A review of the differential contributions of language abilities to children's eyewitness memory and suggestibility

C.O. Perez*, K. London, H. Otgaar

*Corresponding author for this work

Research output: Contribution to journal(Systematic) Review article peer-review

Abstract

Language abilities have been heralded as an important cognitive factor driving children's memory and suggestibility in forensic contexts. To this end, we reviewed over 30 years of child eyewitness memory literature to identify patterns in how language skills affect children's event memory and suggestibility. Across 37 studies examining 3071 children aged 2-to 17-years-old, language abilities emerged as an important predictor of children's eyewitness memory and suggestibility. The results revealed that specific domains of language are differentially related to children's memory and suggestibility. Specifically, expressive language abilities were most consistently related to children's accuracy during free recall and decreased shifting. Receptive language abilities were most consistently related to children's accurate responses to direct, non-leading questions. Furthermore, narrative skills were associated with both increases and decreases in children's suggestibility depending on the type of narrative obtained. Our findings imply a nuanced relationship between language abilities and children's testimonial performance.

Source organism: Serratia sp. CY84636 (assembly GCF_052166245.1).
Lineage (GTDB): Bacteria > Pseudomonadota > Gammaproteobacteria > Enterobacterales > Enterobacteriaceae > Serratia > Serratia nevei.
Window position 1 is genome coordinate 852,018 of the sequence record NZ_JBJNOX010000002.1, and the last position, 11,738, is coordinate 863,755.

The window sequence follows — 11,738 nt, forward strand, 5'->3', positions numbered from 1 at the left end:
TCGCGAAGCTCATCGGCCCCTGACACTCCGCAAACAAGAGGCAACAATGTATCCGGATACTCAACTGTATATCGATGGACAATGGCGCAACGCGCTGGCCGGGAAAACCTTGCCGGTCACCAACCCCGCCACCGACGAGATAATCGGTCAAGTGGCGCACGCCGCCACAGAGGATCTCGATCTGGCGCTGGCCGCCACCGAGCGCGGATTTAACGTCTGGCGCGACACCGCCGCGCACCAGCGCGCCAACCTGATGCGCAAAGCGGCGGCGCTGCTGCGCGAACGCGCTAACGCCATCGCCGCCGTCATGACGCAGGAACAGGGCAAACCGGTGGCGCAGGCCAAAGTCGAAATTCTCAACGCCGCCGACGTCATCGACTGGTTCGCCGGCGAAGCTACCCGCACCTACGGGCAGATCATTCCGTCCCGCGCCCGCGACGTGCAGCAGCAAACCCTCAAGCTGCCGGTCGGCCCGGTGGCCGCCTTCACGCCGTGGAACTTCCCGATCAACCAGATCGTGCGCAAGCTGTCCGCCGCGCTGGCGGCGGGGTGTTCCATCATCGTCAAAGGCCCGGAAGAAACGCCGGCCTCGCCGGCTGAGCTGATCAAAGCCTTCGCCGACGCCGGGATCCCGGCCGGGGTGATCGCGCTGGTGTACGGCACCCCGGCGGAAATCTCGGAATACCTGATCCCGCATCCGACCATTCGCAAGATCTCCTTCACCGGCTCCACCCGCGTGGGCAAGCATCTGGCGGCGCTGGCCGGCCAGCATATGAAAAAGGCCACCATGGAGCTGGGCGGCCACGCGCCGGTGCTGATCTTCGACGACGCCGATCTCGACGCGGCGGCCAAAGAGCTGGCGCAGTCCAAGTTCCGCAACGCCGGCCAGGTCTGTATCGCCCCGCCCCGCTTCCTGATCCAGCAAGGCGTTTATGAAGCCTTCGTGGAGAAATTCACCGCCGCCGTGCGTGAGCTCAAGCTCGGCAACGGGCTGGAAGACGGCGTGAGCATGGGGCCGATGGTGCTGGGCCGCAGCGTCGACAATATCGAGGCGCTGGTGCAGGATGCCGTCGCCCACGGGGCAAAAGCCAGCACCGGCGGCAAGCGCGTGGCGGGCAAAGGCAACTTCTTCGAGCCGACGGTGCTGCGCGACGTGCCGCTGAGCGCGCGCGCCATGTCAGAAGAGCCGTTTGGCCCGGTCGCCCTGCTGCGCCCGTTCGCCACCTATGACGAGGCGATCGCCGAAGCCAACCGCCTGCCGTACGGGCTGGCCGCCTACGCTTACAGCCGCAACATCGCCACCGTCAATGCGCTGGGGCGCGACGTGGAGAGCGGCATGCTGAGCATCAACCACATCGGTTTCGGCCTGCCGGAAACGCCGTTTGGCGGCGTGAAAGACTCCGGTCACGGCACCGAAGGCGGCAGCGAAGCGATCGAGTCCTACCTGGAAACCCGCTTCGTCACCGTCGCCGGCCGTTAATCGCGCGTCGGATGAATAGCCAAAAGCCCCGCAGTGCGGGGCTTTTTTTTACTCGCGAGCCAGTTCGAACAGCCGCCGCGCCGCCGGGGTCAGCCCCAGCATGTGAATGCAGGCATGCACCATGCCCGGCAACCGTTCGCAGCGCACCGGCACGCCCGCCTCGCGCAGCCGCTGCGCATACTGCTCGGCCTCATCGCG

Original languageEnglish
Article number101009
Number of pages20
JournalDevelopmental Review
Volume63
DOIs
Publication statusPublished - 1 Mar 2022

Keywords

  • Child witness
  • Eyewitness memory
  • Suggestibility
  • Language
  • Forensic interviews
  • Review
  • INDIVIDUAL-DIFFERENCES
  • INTERROGATIVE SUGGESTIBILITY
  • EVENT MEMORY
  • NEGLECTED CHILDREN
  • VERBAL-ABILITY
  • FALSE MEMORIES
  • LOW-SES
  • MALTREATMENT
  • STYLE
  • INTELLIGENCE

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